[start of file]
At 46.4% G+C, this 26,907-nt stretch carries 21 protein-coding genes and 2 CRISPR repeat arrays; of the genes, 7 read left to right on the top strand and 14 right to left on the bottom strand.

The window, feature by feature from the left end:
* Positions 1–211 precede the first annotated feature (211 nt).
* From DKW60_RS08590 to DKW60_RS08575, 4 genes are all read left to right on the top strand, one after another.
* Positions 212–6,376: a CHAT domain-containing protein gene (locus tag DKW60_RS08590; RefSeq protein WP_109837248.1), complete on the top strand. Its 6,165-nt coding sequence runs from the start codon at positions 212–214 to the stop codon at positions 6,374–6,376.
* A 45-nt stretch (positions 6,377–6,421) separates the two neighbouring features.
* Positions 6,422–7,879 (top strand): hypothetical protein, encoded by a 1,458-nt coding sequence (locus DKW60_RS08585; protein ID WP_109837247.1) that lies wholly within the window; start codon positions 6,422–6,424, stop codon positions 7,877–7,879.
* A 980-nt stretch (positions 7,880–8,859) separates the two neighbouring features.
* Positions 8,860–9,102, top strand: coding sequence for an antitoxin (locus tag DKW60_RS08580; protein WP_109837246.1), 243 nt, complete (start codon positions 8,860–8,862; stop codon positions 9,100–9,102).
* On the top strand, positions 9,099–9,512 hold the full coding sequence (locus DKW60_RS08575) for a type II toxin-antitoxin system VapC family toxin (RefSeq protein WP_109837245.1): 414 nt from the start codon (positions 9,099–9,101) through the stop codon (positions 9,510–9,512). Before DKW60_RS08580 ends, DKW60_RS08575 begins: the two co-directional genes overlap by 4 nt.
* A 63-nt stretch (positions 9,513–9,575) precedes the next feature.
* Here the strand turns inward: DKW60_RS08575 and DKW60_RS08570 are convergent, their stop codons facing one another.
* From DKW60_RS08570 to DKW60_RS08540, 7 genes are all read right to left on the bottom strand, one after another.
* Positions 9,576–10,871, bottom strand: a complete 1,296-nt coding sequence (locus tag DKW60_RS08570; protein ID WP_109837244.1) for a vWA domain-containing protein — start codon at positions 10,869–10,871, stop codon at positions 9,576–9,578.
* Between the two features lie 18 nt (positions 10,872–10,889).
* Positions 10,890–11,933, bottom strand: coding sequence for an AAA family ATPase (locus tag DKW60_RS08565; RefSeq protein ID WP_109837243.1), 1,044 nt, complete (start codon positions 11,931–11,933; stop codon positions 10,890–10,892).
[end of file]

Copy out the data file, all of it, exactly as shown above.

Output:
At 46.4% G+C, this 26,907-nt stretch carries 21 protein-coding genes and 2 CRISPR repeat arrays; of the genes, 7 read left to right on the top strand and 14 right to left on the bottom strand.

The window, feature by feature from the left end:
* Positions 1–211 precede the first annotated feature (211 nt).
* From DKW60_RS08590 to DKW60_RS08575, 4 genes are all read left to right on the top strand, one after another.
* Positions 212–6,376: a CHAT domain-containing protein gene (locus tag DKW60_RS08590; RefSeq protein WP_109837248.1), complete on the top strand. Its 6,165-nt coding sequence runs from the start codon at positions 212–214 to the stop codon at positions 6,374–6,376.
* A 45-nt stretch (positions 6,377–6,421) separates the two neighbouring features.
* Positions 6,422–7,879 (top strand): hypothetical protein, encoded by a 1,458-nt coding sequence (locus DKW60_RS08585; protein ID WP_109837247.1) that lies wholly within the window; start codon positions 6,422–6,424, stop codon positions 7,877–7,879.
* A 980-nt stretch (positions 7,880–8,859) separates the two neighbouring features.
* Positions 8,860–9,102, top strand: coding sequence for an antitoxin (locus tag DKW60_RS08580; protein WP_109837246.1), 243 nt, complete (start codon positions 8,860–8,862; stop codon positions 9,100–9,102).
* On the top strand, positions 9,099–9,512 hold the full coding sequence (locus DKW60_RS08575) for a type II toxin-antitoxin system VapC family toxin (RefSeq protein WP_109837245.1): 414 nt from the start codon (positions 9,099–9,101) through the stop codon (positions 9,510–9,512). Before DKW60_RS08580 ends, DKW60_RS08575 begins: the two co-directional genes overlap by 4 nt.
* A 63-nt stretch (positions 9,513–9,575) precedes the next feature.
* Here the strand turns inward: DKW60_RS08575 and DKW60_RS08570 are convergent, their stop codons facing one another.
* From DKW60_RS08570 to DKW60_RS08540, 7 genes are all read right to left on the bottom strand, one after another.
* Positions 9,576–10,871, bottom strand: a complete 1,296-nt coding sequence (locus tag DKW60_RS08570; protein ID WP_109837244.1) for a vWA domain-containing protein — start codon at positions 10,869–10,871, stop codon at positions 9,576–9,578.
* Between the two features lie 18 nt (positions 10,872–10,889).
* Positions 10,890–11,933, bottom strand: coding sequence for an AAA family ATPase (locus tag DKW60_RS08565; RefSeq protein ID WP_109837243.1), 1,044 nt, complete (start codon positions 11,931–11,933; stop codon positions 10,890–10,892).